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Holiday gifts for hosts, homebodies and everybody else

Encourage the dessert-maker in your life to swirl up some goodies. The hint is a pairing of a Soapstone Ice Cream Scoop and Hot and Cold Soapstone Handheld Bowls ($85 for both, (Uncommon Goods / Uncommon Goods)
For people who love, love, love to nest and entertain, a gift for the home is always a win. You know the type: a homebody who loves to organize, a newlywed in a new house, a consummate party planner. You doubtlessly have someone in your life like this, so we’ve compiled an expansive list of ideas for you to choose from. If you can’t find something here, then your gift recipient really is the mythical person-who-has-everything.

Neil Diamond to celebrate career with world tour

Neil Diamond performs at the 2016 Rockefeller Center Christmas Tree Lighting Ceremony, Wednesday, Nov. 30, 2016, in New York. He’ll kick off a new tour in April. (Diane Bondareff / AP)
NEW YORK – Neil Diamond took “Song Sung Blue” to the top of the charts, and now he promises to leave “no song unsung” when he takes the stage next year for a world tour. The 75-year-old singer-songwriter promises to play the highlights of his discography on his upcoming “50 Year Anniversary World Tour” – including songs he wrote for the 1960s TV rock band The Monkees.

How Jimmy Stewart’s war service affected ‘It’s a Wonderful Life’

James Stewart, center, is reunited with his wife, Donna Reed, left, and children during the last scene of Frank Capra's 1946 classic, "It's A Wonderful Life." (AP)
As we stare headlong into the approaching holiday season, the 1946 James Stewart classic “It’s a Wonderful Life” is making its annual television appearances. It was the first movie Stewart made when he returned home after serving as a pilot in World War II, an experience that left him adrift and not without psychological fallout.

Book Review: ‘Moonglow’ by Michael Chabon

This book cover image released by Harper shows, "Moonglow," a novel by Michael Chabon. (Harper via AP) ORG XMIT: NYET201 (AP)
In his latest novel, “Moonglow,” author and Pulitzer Prize winner Michael Chabon aims for the moon and successfully touches down on the lunar surface after a journey that leaps across the decades, the story spanning South Philadelphia in the 1930s, Europe ravaged by World War II and the post-war America of the space program before retirement to South Florida. The story is told through memories passed down to Mike, the narrator, by his mother’s father. Suffering from bone cancer and high on painkillers, Mike’s grandfather reveals “a record of his misadventures, his ambiguous luck, his feats and failures of timing and nerve.”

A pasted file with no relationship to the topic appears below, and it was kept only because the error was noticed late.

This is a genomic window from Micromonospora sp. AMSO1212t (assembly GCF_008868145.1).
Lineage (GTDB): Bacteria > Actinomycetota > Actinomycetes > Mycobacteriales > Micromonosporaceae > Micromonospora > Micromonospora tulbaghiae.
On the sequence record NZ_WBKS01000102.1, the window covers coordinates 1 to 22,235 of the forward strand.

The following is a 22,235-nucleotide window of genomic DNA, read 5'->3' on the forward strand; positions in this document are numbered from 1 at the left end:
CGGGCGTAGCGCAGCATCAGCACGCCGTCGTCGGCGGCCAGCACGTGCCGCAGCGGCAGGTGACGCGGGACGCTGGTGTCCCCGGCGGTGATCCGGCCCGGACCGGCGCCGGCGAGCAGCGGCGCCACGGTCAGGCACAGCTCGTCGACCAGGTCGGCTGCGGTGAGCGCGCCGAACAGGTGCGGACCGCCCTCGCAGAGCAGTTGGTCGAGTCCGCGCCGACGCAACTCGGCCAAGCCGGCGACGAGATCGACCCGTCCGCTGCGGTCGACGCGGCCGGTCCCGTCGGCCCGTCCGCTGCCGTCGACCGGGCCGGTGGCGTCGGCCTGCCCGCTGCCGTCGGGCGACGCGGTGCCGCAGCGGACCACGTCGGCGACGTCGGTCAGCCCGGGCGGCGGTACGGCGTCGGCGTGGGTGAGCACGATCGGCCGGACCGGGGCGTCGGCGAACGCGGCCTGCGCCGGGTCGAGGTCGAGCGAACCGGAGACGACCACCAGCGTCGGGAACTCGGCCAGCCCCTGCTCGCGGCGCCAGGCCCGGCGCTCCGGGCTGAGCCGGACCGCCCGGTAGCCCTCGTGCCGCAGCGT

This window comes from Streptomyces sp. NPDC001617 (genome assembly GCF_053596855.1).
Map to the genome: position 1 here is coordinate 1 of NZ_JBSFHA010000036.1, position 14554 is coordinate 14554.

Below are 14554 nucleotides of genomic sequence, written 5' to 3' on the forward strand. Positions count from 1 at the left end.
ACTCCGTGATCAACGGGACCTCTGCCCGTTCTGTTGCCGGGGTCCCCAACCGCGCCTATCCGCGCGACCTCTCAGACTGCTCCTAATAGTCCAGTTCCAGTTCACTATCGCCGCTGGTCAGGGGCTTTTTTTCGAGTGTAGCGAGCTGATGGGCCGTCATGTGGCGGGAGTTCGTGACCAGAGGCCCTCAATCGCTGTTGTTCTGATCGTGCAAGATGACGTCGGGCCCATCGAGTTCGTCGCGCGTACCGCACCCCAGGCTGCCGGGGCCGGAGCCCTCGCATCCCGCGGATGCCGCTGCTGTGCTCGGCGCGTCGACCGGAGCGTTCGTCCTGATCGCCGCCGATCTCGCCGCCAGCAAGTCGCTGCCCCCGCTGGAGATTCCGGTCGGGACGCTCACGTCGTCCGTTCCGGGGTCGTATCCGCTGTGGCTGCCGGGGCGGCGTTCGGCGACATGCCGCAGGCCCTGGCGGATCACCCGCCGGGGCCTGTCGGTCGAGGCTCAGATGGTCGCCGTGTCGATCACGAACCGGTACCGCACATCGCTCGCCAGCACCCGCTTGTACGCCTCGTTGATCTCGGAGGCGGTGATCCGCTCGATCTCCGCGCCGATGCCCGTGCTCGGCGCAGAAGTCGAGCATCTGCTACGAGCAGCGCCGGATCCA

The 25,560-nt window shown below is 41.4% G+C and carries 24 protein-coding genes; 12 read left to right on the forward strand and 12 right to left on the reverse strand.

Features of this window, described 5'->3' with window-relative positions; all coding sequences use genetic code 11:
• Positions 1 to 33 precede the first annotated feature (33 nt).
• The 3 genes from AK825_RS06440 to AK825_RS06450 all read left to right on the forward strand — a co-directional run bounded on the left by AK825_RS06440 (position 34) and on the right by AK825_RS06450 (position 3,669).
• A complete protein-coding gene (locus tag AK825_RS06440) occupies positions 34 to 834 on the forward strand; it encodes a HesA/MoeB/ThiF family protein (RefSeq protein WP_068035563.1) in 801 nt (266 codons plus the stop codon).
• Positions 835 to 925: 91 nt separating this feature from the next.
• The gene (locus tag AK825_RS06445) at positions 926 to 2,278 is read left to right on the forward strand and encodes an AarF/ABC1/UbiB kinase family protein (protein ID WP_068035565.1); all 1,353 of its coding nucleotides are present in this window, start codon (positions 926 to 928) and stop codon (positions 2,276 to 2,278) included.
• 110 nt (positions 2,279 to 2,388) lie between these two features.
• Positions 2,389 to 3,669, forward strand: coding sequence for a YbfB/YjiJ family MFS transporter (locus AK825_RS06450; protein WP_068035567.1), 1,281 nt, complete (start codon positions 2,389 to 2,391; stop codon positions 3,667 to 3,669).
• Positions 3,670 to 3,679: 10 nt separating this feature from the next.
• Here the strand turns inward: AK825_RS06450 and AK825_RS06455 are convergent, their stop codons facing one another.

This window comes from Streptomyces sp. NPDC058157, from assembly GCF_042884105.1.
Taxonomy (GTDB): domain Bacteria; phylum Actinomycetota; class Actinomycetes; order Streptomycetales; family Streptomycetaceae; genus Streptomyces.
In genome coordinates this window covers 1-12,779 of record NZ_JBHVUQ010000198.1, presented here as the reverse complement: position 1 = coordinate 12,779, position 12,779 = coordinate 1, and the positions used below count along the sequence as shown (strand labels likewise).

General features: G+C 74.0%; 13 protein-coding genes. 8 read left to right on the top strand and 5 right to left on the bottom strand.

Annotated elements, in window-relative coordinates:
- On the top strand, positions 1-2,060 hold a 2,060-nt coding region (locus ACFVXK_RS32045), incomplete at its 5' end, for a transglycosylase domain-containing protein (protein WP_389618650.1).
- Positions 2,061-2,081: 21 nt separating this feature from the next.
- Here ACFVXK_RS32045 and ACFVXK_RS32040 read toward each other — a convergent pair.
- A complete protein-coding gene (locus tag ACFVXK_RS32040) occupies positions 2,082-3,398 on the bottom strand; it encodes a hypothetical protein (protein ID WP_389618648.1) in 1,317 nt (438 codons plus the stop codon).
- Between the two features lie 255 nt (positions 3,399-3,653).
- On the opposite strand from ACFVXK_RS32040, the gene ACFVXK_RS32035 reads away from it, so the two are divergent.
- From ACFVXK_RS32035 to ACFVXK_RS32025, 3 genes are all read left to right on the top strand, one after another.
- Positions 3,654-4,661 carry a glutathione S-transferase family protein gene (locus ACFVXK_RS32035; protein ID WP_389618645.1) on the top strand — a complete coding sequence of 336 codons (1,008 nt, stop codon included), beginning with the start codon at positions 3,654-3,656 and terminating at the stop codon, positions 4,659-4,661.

Parents concerned about baby sleeping on stomach

Dear Readers: Welcome to the launch of a new column – “Ask the Doctors.” Together with a colleague, we take over for “Ask Doctor K,” in which Dr. Anthony Komaroff dispensed timely advice and guidance to readers. We plan to continue in this same tradition by offering answers to your questions about health and wellness. “We” are Dr. Eve Glazier and Dr. Elizabeth Ko, internists and primary care physicians at UCLA Health. Our specialty is internal medicine, with a focus on the management and prevention of chronic disease. We share this column on alternating days with our colleague, Dr. Robert Ashley, whose introduction will be published Tuesday.

Wanting a furry friend

Dear Annie: We had to put our dog down after 14 wonderful years. I loved the dog. He would ride in the car with me. We would walk all over, play fetch in the house and just hang out. He was a great companion. My wife refuses to consider another dog. We are 60 and have a nice home and yard. She doesn’t want the “inconvenience” of being tied down when we want to travel. We have had house sitters stay at the house, which requires a lot of prep. I am willing to board the dog or see whether friends would let the dog stay at their house.

Review: ‘Eight Days a Week’ a spirited look at the Fab Four

Ron Howard's documentary "The Beatles: Eight Days a Week" takes us back to the band's touring days in the early 1960s. (Apple Corps / Abramorama)
Ron Howard’s documentary “The Beatles: Eight Days a Week” takes us back to 1963, when the guys were just a cheeky quartet from Liverpool who saw their sudden stardom as a game. With an array of archival footage and a little context, the movie offers a vivid slice of history to modern viewers and a dose of nostalgia to those who were there.

YWCA sculpture a symbol of new beginnings

Spokane artist Ildikó Kalapács (File The Spokesman-Review)
Debra Garrett, a longtime YWCA supporter, wanted a piece of art to honor people who fall victim to domestic violence. She turned to Ildikó Kalapács to bring her vision to life.

Page 49 of 4,085 pages | Search


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